Incredible New NASA Image Shows Red-Hot Lava on Jupiter’s Moon

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Jupiter’s moon Io was the subject of an infrared photograph that was taken by the Juno spacecraft of NASA from a distance of 50,000 miles (80,000 kilometers).

Bright red dots can be seen in the picture, which was captured on July 5 and made public on Wednesday. These dots represent the forms of lava flows and lava lakes.
NASA has discovered that the moon Io is home to hundreds of volcanoes. According to Bolton, it came as a surprise to the scientists when they discovered more volcanic sites in the polar zone than in the equatorial portion of the globe.

Since 2016, the spacecraft Juno has been following Jupiter around in its orbit. After completing its investigation of the gas giant, the Juno spacecraft then proceeded to fly past Jupiter’s moons Ganymede in 2021 and Europa earlier this year.

On December 15, the spacecraft will resume its exploration of Io, which NASA identifies as the location in the solar system with the highest concentration of volcanoes. The flyby is the first of nine that Juno intends to do over the course of the next year and a half.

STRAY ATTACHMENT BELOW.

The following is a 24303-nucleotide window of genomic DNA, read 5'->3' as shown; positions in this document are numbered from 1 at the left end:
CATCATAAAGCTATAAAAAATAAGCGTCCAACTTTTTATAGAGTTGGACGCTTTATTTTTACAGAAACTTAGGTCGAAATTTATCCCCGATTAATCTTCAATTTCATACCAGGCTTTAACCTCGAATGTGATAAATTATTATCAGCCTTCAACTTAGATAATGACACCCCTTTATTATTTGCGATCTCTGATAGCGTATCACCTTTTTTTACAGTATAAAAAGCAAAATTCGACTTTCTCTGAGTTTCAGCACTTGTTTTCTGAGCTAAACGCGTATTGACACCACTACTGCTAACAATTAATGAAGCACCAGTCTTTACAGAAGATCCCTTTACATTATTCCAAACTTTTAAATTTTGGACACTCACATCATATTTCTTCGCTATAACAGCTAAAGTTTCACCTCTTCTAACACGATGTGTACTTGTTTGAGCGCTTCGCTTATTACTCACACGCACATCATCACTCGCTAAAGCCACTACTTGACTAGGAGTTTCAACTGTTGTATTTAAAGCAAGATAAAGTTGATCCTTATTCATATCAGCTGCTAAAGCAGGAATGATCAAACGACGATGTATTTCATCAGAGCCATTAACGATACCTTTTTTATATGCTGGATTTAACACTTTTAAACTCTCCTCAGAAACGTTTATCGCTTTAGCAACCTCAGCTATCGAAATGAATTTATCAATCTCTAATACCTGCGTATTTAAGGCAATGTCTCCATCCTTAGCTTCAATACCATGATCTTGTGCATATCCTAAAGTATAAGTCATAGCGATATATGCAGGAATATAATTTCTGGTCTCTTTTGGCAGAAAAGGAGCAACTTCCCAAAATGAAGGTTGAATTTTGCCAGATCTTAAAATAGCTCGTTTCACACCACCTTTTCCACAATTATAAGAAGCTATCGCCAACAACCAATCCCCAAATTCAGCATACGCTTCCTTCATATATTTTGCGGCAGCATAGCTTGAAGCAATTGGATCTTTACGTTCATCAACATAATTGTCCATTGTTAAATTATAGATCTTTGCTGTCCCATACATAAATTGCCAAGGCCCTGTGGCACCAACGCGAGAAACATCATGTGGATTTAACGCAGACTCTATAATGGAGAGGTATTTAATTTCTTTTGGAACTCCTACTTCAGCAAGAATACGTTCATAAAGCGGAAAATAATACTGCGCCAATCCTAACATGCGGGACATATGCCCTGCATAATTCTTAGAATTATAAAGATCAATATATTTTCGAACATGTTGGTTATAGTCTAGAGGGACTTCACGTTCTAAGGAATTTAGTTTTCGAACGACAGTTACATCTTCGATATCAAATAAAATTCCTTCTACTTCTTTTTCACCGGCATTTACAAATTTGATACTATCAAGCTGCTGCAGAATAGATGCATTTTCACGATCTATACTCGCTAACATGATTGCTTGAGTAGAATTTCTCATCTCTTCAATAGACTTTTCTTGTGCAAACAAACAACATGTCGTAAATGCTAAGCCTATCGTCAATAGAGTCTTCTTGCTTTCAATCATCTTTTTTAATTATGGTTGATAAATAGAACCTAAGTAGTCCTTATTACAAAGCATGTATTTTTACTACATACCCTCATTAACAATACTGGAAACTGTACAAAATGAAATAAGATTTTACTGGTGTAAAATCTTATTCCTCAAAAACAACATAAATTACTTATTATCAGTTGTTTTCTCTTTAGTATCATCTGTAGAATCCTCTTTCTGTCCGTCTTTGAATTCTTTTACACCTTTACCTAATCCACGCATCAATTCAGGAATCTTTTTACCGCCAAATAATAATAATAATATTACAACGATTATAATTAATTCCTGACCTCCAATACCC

Auroras are vivid displays of light that occur in other places outside only the Earth. NASA reports that Jupiter’s auroras shine brighter than those of any other planet in the solar system.

Auroras are caused by the interaction of charged particles, including such protons or electrons, with the magnetic field that surrounds a planet and is referred to as the magnetosphere. Auroras have been seen on both Earth and Jupiter. Jupiter has a magnetic field that is about 20,000 times more powerful than that of Earth.

The information and understanding that Juno gathers might be used to assist future guide missions to explore Jupiter’s moons, such as NASA’s Clipper mission, which will research whether or not Europa is habitable for life.